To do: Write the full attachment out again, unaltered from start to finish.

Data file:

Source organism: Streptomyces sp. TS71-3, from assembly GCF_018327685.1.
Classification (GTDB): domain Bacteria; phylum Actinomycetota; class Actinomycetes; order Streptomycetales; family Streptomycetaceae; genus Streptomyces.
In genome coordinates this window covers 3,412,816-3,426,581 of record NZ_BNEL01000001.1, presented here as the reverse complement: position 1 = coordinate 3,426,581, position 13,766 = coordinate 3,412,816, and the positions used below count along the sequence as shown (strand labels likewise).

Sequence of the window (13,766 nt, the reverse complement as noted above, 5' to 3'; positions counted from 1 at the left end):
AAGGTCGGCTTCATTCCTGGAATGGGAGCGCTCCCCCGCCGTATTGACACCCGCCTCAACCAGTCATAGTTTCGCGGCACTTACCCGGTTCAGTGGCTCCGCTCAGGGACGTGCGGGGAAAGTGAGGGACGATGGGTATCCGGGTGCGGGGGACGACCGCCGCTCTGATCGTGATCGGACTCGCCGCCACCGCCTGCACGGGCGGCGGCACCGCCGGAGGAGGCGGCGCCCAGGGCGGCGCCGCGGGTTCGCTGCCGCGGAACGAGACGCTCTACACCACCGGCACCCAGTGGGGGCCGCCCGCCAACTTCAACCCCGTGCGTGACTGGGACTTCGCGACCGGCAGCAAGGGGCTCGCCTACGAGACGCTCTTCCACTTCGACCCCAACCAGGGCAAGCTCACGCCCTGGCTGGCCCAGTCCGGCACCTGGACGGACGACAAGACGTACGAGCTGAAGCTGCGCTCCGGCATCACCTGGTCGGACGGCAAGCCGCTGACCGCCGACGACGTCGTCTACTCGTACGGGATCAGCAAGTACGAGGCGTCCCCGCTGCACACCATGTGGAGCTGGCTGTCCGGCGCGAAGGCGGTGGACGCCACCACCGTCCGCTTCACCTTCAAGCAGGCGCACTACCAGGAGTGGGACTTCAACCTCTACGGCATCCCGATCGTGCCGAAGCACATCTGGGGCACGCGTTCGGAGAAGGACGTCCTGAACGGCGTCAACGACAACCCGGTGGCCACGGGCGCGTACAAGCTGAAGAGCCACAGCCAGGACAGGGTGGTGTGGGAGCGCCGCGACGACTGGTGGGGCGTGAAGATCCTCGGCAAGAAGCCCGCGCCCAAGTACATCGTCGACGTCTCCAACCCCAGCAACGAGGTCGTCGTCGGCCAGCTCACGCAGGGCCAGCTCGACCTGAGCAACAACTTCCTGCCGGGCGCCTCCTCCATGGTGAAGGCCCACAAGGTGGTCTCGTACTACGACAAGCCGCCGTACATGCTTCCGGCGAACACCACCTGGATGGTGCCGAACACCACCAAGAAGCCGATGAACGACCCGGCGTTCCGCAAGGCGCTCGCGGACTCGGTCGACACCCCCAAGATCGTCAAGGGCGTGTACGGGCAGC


Source organism: Streptomyces sp. TS71-3, from assembly GCF_018327685.1.
Classification (GTDB): domain Bacteria; phylum Actinomycetota; class Actinomycetes; order Streptomycetales; family Streptomycetaceae; genus Streptomyces.
In genome coordinates this window covers 3,412,816-3,426,581 of record NZ_BNEL01000001.1, presented here as the reverse complement: position 1 = coordinate 3,426,581, position 13,766 = coordinate 3,412,816, and the positions used below count along the sequence as shown (strand labels likewise).

Sequence of the window (13,766 nt, the reverse complement as noted above, 5' to 3'; positions counted from 1 at the left end):
AAGGTCGGCTTCATTCCTGGAATGGGAGCGCTCCCCCGCCGTATTGACACCCGCCTCAACCAGTCATAGTTTCGCGGCACTTACCCGGTTCAGTGGCTCCGCTCAGGGACGTGCGGGGAAAGTGAGGGACGATGGGTATCCGGGTGCGGGGGACGACCGCCGCTCTGATCGTGATCGGACTCGCCGCCACCGCCTGCACGGGCGGCGGCACCGCCGGAGGAGGCGGCGCCCAGGGCGGCGCCGCGGGTTCGCTGCCGCGGAACGAGACGCTCTACACCACCGGCACCCAGTGGGGGCCGCCCGCCAACTTCAACCCCGTGCGTGACTGGGACTTCGCGACCGGCAGCAAGGGGCTCGCCTACGAGACGCTCTTCCACTTCGACCCCAACCAGGGCAAGCTCACGCCCTGGCTGGCCCAGTCCGGCACCTGGACGGACGACAAGACGTACGAGCTGAAGCTGCGCTCCGGCATCACCTGGTCGGACGGCAAGCCGCTGACCGCCGACGACGTCGTCTACTCGTACGGGATCAGCAAGTACGAGGCGTCCCCGCTGCACACCATGTGGAGCTGGCTGTCCGGCGCGAAGGCGGTGGACGCCACCACCGTCCGCTTCACCTTCAAGCAGGCGCACTACCAGGAGTGGGACTTCAACCTCTACGGCATCCCGATCGTGCCGAAGCACATCTGGGGCACGCGTTCGGAGAAGGACGTCCTGAACGGCGTCAACGACAACCCGGTGGCCACGGGCGCGTACAAGCTGAAGAGCCACAGCCAGGACAGGGTGGTGTGGGAGCGCCGCGACGACTGGTGGGGCGTGAAGATCCTCGGCAAGAAGCCCGCGCCCAAGTACATCGTCGACGTCTCCAACCCCAGCAACGAGGTCGTCGTCGGCCAGCTCACGCAGGGCCAGCTCGACCTGAGCAACAACTTCCTGCCGGGCGCCTCCTCCATGGTGAAGGCCCACAAGGTGGTCTCGTACTACGACAAGCCGCCGTACATGCTTCCGGCGAACACCACCTGGATGGTGCCGAACACCACCAAGAAGCCGATGAACGACCCGGCGTTCCGCAAGGCGCTCGCGGACTCGGTCGACACCCCCAAGATCGTCAAGGGCGTGTACGGGCAGC